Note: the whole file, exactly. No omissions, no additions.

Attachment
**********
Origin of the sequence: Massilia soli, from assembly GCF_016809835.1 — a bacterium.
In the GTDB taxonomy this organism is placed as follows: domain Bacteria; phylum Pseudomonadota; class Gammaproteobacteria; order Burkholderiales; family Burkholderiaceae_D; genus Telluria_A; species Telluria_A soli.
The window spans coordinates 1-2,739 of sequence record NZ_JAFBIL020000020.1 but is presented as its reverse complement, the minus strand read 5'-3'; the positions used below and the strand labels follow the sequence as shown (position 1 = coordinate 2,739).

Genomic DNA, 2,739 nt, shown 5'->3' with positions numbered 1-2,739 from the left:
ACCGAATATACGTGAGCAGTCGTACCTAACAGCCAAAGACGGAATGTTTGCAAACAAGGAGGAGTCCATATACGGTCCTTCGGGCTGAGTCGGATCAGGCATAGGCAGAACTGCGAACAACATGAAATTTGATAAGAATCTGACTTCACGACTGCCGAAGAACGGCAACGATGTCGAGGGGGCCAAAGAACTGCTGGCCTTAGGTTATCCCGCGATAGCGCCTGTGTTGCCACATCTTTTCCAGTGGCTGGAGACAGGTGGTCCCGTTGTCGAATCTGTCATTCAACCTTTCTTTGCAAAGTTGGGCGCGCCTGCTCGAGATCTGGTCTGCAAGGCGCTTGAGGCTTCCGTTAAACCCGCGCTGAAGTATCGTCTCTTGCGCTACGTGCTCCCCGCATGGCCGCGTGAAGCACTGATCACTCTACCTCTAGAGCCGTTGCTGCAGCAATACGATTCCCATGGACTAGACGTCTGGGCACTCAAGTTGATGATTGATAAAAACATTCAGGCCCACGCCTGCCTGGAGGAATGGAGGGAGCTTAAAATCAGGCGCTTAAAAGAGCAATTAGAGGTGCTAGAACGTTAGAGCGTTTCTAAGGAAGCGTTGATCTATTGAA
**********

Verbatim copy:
Origin of the sequence: Massilia soli, from assembly GCF_016809835.1 — a bacterium.
In the GTDB taxonomy this organism is placed as follows: domain Bacteria; phylum Pseudomonadota; class Gammaproteobacteria; order Burkholderiales; family Burkholderiaceae_D; genus Telluria_A; species Telluria_A soli.
The window spans coordinates 1-2,739 of sequence record NZ_JAFBIL020000020.1 but is presented as its reverse complement, the minus strand read 5'-3'; the positions used below and the strand labels follow the sequence as shown (position 1 = coordinate 2,739).

Genomic DNA, 2,739 nt, shown 5'->3' with positions numbered 1-2,739 from the left:
ACCGAATATACGTGAGCAGTCGTACCTAACAGCCAAAGACGGAATGTTTGCAAACAAGGAGGAGTCCATATACGGTCCTTCGGGCTGAGTCGGATCAGGCATAGGCAGAACTGCGAACAACATGAAATTTGATAAGAATCTGACTTCACGACTGCCGAAGAACGGCAACGATGTCGAGGGGGCCAAAGAACTGCTGGCCTTAGGTTATCCCGCGATAGCGCCTGTGTTGCCACATCTTTTCCAGTGGCTGGAGACAGGTGGTCCCGTTGTCGAATCTGTCATTCAACCTTTCTTTGCAAAGTTGGGCGCGCCTGCTCGAGATCTGGTCTGCAAGGCGCTTGAGGCTTCCGTTAAACCCGCGCTGAAGTATCGTCTCTTGCGCTACGTGCTCCCCGCATGGCCGCGTGAAGCACTGATCACTCTACCTCTAGAGCCGTTGCTGCAGCAATACGATTCCCATGGACTAGACGTCTGGGCACTCAAGTTGATGATTGATAAAAACATTCAGGCCCACGCCTGCCTGGAGGAATGGAGGGAGCTTAAAATCAGGCGCTTAAAAGAGCAATTAGAGGTGCTAGAACGTTAGAGCGTTTCTAAGGAAGCGTTGATCTATTGAA